Mr. Menswear - Brandon - ends up in the top, haha, I suspected they were trying to psych us out, and here is where we also remember surprising people make it into the top the first few episodes, and that actually also doesn't matter. His outfit was fine.  It was not top three in my opinion.  
But Batani, as another designer had already pointed out, made an outfit that was more boring than her own for her model, which is always a shame as you stand next to it in judging.  Cha Cha made an outfit that was him, in the sense that he like ruffles and pink, but, as they told him, showed no interest in the person it was adorning.  Shawn made a wonderful top, and then, trying to show how edgy she was paired it with metallic shorts that did not look well made, so looked more like she ran out of time. Deyonte made a gorgeous dress that looked more resort but the judges did not care. Kenya made a dress with pockets making her the hero of the revolution. 
So, this season looks to be interesting.  Here's hoping sewing for differently sized people becomes just normal. 

Thursday, August 17, 2017

Three Interesting Things

1. I'm so sad that the current touring star of "The Little Mermaid" is facing people being surprised that the mermaid looks Asian.  Fortunately some are also thrilled. 
2. Dreamhost is fighting a request to turn over all visitor info on a website to the government.  
3. I've really enjoyed Santino Hassell's co-written books with Megan Erickson, and have his NFL stories on my TBR list.  He talks here about placing queer characters with strong systems of support while they exist in a place where they are likely to be closeted. 

Tuesday, August 15, 2017

Consent and Power Imbalances

As someone who has worked with teens, I have been through many workshops, and signed many forms where I agree to several things.  It is entirely age appropriate for teenagers to explore and possibly redefine their sexual identity.  There are tons of ways for them to do this that are also appropriate in communal settings.  So, acting as a chaperone or facilitator or responsible adult may mean I witness these teens expressing themselves in ways that indicate that they are in fact sexual beings.  However, as the adult with the veto power, I exist in a place where I constantly have more power.  What they may be doing is entirely appropriate, my job is to maintain the space in which they do this.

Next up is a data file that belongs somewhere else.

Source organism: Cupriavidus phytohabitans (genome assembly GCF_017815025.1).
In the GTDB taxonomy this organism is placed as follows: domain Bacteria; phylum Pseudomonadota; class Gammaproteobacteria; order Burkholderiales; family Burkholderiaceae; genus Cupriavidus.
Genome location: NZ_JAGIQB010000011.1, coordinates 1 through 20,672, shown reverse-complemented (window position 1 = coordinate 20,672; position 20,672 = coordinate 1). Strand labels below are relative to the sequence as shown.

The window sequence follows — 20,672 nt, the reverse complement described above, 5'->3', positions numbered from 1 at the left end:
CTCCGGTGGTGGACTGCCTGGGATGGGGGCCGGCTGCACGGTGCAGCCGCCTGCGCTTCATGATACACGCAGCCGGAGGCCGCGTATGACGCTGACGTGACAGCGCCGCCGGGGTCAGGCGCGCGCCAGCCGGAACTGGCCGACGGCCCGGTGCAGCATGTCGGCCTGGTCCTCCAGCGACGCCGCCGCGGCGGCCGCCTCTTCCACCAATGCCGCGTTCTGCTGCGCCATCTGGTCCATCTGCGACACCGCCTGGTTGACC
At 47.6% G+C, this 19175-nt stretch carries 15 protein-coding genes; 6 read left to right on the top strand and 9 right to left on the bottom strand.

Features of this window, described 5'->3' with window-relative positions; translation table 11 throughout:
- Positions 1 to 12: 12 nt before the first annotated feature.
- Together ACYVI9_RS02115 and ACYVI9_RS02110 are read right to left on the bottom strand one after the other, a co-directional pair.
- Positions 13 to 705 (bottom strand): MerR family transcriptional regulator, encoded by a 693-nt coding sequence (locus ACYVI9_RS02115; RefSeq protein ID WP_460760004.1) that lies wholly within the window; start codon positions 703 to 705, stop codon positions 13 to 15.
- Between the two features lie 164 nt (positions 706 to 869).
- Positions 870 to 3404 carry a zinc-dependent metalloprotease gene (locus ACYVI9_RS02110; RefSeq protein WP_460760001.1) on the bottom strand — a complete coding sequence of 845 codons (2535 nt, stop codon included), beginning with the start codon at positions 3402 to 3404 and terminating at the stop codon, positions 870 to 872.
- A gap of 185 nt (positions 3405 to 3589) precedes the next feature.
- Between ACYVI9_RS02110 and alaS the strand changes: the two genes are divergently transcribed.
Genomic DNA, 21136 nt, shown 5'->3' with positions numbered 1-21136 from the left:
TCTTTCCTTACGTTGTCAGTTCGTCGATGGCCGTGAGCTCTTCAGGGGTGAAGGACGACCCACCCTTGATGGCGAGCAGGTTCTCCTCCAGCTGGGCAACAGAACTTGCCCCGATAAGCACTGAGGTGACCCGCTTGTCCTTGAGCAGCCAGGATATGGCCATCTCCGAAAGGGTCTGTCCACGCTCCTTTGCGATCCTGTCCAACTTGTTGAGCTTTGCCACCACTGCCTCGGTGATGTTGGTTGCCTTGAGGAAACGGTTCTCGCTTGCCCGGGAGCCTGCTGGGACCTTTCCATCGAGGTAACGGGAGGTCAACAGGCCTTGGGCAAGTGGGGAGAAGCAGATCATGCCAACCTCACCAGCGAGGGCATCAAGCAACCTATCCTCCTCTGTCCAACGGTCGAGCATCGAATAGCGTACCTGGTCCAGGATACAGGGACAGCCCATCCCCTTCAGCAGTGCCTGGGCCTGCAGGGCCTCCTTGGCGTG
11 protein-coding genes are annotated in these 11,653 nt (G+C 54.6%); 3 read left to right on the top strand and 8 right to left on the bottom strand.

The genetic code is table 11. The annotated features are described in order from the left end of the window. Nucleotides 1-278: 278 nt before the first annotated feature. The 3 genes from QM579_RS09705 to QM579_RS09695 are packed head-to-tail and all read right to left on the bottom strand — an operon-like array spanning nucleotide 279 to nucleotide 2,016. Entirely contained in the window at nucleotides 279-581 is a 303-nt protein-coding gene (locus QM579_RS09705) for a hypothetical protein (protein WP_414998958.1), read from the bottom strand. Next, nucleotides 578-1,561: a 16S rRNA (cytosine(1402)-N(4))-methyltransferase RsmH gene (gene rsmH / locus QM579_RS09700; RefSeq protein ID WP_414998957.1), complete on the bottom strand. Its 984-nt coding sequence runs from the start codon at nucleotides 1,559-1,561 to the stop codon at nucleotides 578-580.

As an adult it is also natural and appropriate for me to engage in behavior befitting my place in this world as a sexual being.  However, when I have my responsible adult hat on, what is appropriate for me to be engaging in in that moment, in that space, is not the same as what is appropriate and allowed  for those teens. I teach sex ed, so I often talk about sex with teens, but we are doing so in a specific, here are the facts way.  I am talking about it the same way I would talk about voting rights, or history.  I am not sharing personal experiences.  We may reach a place where they feel incredibly comfortable sharing very personal information with me, and my job is to trust, and hold that, to continue to create a space where they can work to be their best selves.